It wasn’t until a few years ago, that I finally built my own mixing template for mixing in the box with Pro Tools. I based it on workflows I’d built up in the analog realm, with the goal of reducing repetitive tasks I’d come across while setting up mixes. When this book came along, I wondered how it would hit me. Subtitled, The Ultimate Guide to Achieving a Professional Sound, this publication seeks to help you build a “System built on a streamlined workflow with speed and elegance,” and I think it can. Billy Decker, a successful Nashville mix engineer, teaches the reader to build their own version of his template so that they know and understand it well, as opposed to simply importing “his” template, and not quite knowing what is going on underneath or why. You should be able to recreate Billy’s workflow with any computer mixing DAW setup and plug-ins.

Much of the emphasis is on getting the routine work done fast so you can focus on the creative and important part of mixing. Gain staging methods used while importing audio files are explained, and the system employs “a lot of very light compression” to even out tracks and pull the mix together, something many of us have likely learned over decades. Billy’s thoughts are usually spot on with statements such as, “The brand of plug-in is not as important as you may think,” or, “Use whatever you have at your disposal and don’t look for excuses.”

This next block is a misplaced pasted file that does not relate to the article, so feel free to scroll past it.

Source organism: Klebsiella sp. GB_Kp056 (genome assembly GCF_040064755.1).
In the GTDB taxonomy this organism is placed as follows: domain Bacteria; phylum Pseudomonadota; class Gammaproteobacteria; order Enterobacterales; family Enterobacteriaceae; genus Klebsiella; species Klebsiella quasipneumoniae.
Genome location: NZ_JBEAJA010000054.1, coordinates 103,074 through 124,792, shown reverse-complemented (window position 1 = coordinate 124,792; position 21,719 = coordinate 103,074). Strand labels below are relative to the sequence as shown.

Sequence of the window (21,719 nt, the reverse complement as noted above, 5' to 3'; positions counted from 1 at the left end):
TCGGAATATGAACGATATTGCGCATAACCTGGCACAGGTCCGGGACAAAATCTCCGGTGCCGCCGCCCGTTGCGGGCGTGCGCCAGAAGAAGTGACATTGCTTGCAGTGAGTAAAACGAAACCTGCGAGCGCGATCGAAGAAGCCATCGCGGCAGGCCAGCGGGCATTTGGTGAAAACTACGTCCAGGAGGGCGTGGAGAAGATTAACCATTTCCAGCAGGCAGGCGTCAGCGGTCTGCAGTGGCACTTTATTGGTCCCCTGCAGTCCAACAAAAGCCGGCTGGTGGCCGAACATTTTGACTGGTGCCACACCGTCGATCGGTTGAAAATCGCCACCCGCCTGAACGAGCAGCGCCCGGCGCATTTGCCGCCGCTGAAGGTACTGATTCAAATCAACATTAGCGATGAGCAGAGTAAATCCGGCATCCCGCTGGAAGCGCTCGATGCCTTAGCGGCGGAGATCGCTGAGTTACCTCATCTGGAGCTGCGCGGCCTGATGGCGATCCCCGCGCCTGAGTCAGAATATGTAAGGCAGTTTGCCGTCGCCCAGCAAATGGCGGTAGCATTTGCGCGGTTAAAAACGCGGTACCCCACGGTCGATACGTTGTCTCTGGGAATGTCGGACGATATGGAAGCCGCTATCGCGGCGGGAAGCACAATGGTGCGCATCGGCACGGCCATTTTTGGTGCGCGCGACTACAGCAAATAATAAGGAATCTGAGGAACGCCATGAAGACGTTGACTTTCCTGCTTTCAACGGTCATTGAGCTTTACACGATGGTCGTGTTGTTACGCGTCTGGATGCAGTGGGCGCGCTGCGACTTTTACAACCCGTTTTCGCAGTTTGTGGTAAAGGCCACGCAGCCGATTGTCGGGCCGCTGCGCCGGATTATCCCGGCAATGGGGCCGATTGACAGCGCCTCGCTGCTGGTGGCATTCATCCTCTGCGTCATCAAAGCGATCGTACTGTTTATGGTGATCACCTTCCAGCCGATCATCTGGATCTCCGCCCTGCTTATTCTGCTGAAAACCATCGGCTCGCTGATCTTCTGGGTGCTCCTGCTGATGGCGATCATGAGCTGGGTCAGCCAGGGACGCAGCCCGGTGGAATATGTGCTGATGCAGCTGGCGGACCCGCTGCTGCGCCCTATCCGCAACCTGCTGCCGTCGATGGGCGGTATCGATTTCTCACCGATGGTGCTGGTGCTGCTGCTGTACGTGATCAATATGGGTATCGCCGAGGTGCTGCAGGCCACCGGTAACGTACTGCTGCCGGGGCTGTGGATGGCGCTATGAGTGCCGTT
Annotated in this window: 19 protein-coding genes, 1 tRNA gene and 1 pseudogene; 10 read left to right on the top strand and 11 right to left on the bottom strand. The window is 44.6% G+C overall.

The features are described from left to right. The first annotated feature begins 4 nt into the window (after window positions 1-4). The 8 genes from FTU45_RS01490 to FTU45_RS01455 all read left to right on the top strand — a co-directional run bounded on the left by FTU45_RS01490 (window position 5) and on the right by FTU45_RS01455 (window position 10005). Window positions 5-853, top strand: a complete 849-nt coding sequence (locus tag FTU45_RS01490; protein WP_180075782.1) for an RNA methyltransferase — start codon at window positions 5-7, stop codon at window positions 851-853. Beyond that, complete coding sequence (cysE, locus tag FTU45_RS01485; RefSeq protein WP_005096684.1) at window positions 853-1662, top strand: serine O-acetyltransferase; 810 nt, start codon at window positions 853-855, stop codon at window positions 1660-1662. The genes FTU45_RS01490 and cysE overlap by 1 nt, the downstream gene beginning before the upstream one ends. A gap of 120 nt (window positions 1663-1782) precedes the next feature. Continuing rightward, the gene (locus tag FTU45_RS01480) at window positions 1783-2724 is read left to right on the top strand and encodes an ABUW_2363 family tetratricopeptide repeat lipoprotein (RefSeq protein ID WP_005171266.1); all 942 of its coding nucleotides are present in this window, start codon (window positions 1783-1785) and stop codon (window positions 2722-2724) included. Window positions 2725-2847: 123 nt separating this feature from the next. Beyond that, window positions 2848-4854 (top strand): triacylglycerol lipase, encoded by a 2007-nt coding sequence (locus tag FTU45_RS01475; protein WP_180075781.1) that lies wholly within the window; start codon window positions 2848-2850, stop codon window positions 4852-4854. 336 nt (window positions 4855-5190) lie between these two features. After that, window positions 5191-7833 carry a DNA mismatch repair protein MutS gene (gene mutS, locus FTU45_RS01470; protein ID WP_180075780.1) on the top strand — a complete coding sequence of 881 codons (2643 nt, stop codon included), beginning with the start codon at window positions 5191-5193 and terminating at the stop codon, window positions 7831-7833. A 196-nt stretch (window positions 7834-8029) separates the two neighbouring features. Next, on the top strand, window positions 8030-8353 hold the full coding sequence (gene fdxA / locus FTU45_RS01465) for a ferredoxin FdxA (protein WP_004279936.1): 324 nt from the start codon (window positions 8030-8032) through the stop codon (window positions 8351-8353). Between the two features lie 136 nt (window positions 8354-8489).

The book is broad enough that inexperienced engineers can likely follow along. For someone of my experience, it became a bit tiring to slog through the basics, but then again, I wonder if anyone like me would be looking for a whole book on template mixing. Some of Billy’s specifics – completely replacing kick drums with samples or building synthesized low end for bass guitar – are definitely not processes I would do on every session, but I felt it was easy for me to pick and choose certain techniques presented here. The mastering section sent shivers up my spine, as my preference is to avoid any and all “self-mastering.” Maybe that’s just me, I dunno. I did pull the idea of using a “clipping limiter” in cases where you want to catch little transient “overs” on a track or bus. The book is also an excellent reference for identifying frequencies a pro mixer will often cut or boost on certain instruments; I always nodded my head at Billy’s choices. Throughout the book there are a lot of thoughts and practices that will help a mix engineer keep their focus, searching for “feel” as opposed to “perfection.” There really is a lot of information packed into these 126 pages, and most of it I agree with completely.

At the top of the “Mixing” chapter Billy says, “So much of mixing is down to attitude.” Having control over your mixing process, and having a roster of techniques, that you draw from, is how you can maintain an “I can” attitude while focusing on what matters in a mix, which is what this book is hoping it can help you achieve. For many people, I think it could.

Tape Op is a bi-monthly magazine devoted to the art of record making.

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